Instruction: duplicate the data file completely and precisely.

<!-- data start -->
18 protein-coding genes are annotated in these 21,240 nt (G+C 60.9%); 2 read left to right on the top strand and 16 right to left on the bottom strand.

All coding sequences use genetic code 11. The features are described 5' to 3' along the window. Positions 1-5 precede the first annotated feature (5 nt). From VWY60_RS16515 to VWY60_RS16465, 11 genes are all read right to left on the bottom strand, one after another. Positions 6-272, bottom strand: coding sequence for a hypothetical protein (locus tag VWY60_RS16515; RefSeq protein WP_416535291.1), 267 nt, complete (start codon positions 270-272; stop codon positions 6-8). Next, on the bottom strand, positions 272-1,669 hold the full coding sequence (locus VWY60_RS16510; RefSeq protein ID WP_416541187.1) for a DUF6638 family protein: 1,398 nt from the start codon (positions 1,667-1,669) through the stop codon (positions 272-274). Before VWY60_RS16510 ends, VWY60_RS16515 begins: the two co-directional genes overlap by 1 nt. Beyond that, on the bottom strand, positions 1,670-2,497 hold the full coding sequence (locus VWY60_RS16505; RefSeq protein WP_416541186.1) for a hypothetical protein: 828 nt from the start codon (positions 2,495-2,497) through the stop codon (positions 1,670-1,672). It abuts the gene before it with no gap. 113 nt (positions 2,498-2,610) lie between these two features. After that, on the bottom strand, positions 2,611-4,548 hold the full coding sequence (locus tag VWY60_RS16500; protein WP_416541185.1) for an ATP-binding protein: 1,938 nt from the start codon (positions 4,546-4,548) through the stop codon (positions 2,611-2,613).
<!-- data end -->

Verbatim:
18 protein-coding genes are annotated in these 21,240 nt (G+C 60.9%); 2 read left to right on the top strand and 16 right to left on the bottom strand.

All coding sequences use genetic code 11. The features are described 5' to 3' along the window. Positions 1-5 precede the first annotated feature (5 nt). From VWY60_RS16515 to VWY60_RS16465, 11 genes are all read right to left on the bottom strand, one after another. Positions 6-272, bottom strand: coding sequence for a hypothetical protein (locus tag VWY60_RS16515; RefSeq protein WP_416535291.1), 267 nt, complete (start codon positions 270-272; stop codon positions 6-8). Next, on the bottom strand, positions 272-1,669 hold the full coding sequence (locus VWY60_RS16510; RefSeq protein ID WP_416541187.1) for a DUF6638 family protein: 1,398 nt from the start codon (positions 1,667-1,669) through the stop codon (positions 272-274). Before VWY60_RS16510 ends, VWY60_RS16515 begins: the two co-directional genes overlap by 1 nt. Beyond that, on the bottom strand, positions 1,670-2,497 hold the full coding sequence (locus VWY60_RS16505; RefSeq protein WP_416541186.1) for a hypothetical protein: 828 nt from the start codon (positions 2,495-2,497) through the stop codon (positions 1,670-1,672). It abuts the gene before it with no gap. 113 nt (positions 2,498-2,610) lie between these two features. After that, on the bottom strand, positions 2,611-4,548 hold the full coding sequence (locus tag VWY60_RS16500; protein WP_416541185.1) for an ATP-binding protein: 1,938 nt from the start codon (positions 4,546-4,548) through the stop codon (positions 2,611-2,613).